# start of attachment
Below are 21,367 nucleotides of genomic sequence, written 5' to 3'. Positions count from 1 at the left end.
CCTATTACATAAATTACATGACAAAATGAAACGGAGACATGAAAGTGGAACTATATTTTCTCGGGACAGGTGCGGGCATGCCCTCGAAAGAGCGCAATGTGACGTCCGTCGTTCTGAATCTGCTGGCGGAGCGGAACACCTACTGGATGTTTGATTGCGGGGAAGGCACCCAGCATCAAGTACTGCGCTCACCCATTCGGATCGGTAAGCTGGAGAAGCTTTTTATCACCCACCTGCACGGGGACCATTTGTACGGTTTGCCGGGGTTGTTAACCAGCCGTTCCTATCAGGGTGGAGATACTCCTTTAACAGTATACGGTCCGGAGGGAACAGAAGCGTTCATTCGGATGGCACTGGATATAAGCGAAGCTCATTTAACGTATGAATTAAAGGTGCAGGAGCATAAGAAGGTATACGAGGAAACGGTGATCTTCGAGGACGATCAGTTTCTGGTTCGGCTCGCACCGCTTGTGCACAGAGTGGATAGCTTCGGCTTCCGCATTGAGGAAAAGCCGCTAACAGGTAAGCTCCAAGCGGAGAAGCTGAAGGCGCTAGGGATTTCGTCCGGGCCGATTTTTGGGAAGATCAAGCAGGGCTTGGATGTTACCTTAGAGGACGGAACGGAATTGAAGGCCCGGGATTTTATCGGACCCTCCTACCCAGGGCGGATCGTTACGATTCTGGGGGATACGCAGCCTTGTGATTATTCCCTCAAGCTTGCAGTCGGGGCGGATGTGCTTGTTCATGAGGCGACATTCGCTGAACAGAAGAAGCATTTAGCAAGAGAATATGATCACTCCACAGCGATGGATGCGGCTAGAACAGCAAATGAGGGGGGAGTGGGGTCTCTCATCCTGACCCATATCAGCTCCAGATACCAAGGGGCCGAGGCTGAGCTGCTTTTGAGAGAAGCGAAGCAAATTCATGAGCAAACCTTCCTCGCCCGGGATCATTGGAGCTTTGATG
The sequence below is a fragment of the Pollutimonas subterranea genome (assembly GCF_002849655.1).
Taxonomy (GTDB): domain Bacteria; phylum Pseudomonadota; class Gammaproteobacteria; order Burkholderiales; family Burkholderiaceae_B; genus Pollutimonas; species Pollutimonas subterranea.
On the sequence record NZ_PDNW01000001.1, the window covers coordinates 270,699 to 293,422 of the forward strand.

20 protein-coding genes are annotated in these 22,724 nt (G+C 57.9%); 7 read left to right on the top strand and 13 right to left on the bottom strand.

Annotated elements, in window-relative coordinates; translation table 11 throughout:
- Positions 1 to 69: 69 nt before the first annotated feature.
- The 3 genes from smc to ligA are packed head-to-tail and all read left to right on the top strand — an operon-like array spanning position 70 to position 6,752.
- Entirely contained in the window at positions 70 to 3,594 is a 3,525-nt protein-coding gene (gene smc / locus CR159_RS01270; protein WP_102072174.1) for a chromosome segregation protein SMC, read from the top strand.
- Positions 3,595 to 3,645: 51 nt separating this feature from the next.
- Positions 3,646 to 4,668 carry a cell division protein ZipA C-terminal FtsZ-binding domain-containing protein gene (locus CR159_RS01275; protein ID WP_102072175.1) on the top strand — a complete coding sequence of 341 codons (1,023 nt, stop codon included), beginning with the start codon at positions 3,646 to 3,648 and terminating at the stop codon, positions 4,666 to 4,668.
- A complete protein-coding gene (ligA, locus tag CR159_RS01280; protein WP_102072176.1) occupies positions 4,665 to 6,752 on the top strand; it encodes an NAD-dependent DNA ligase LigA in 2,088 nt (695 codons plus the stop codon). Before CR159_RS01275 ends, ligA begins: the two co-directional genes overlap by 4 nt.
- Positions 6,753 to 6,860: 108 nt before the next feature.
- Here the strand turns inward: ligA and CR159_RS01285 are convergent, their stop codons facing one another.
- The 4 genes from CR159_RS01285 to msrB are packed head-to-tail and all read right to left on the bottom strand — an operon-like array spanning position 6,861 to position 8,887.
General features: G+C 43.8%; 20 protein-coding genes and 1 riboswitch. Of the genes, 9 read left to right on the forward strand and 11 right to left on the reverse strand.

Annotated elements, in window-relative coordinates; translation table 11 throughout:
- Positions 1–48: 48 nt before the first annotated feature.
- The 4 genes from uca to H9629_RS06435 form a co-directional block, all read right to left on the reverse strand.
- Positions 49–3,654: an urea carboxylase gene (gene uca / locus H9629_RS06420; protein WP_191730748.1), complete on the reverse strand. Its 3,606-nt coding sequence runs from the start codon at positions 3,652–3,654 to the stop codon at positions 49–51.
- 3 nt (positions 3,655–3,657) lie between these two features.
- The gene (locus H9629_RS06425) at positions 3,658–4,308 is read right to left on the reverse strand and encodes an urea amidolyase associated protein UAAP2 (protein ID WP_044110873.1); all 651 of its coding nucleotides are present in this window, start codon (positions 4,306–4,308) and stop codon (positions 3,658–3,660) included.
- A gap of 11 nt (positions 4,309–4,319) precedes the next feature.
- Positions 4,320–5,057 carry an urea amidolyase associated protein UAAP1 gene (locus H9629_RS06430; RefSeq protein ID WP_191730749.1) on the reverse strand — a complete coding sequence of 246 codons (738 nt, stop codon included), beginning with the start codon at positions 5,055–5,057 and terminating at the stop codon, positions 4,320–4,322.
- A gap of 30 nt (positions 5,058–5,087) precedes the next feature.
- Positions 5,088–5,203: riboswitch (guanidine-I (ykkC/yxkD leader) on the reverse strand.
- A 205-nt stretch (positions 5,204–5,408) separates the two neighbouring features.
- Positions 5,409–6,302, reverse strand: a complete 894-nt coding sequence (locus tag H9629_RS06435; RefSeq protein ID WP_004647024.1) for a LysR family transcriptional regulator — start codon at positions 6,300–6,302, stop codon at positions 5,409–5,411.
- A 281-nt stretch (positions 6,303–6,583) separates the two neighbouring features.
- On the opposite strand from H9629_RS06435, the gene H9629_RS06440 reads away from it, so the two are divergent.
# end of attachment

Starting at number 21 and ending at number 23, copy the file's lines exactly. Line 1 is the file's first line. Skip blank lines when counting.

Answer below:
- Positions 49–3,654: an urea carboxylase gene (gene uca / locus H9629_RS06420; protein WP_191730748.1), complete on the reverse strand. Its 3,606-nt coding sequence runs from the start codon at positions 3,652–3,654 to the stop codon at positions 49–51.
- 3 nt (positions 3,655–3,657) lie between these two features.
- The gene (locus H9629_RS06425) at positions 3,658–4,308 is read right to left on the reverse strand and encodes an urea amidolyase associated protein UAAP2 (protein ID WP_044110873.1); all 651 of its coding nucleotides are present in this window, start codon (positions 4,306–4,308) and stop codon (positions 3,658–3,660) included.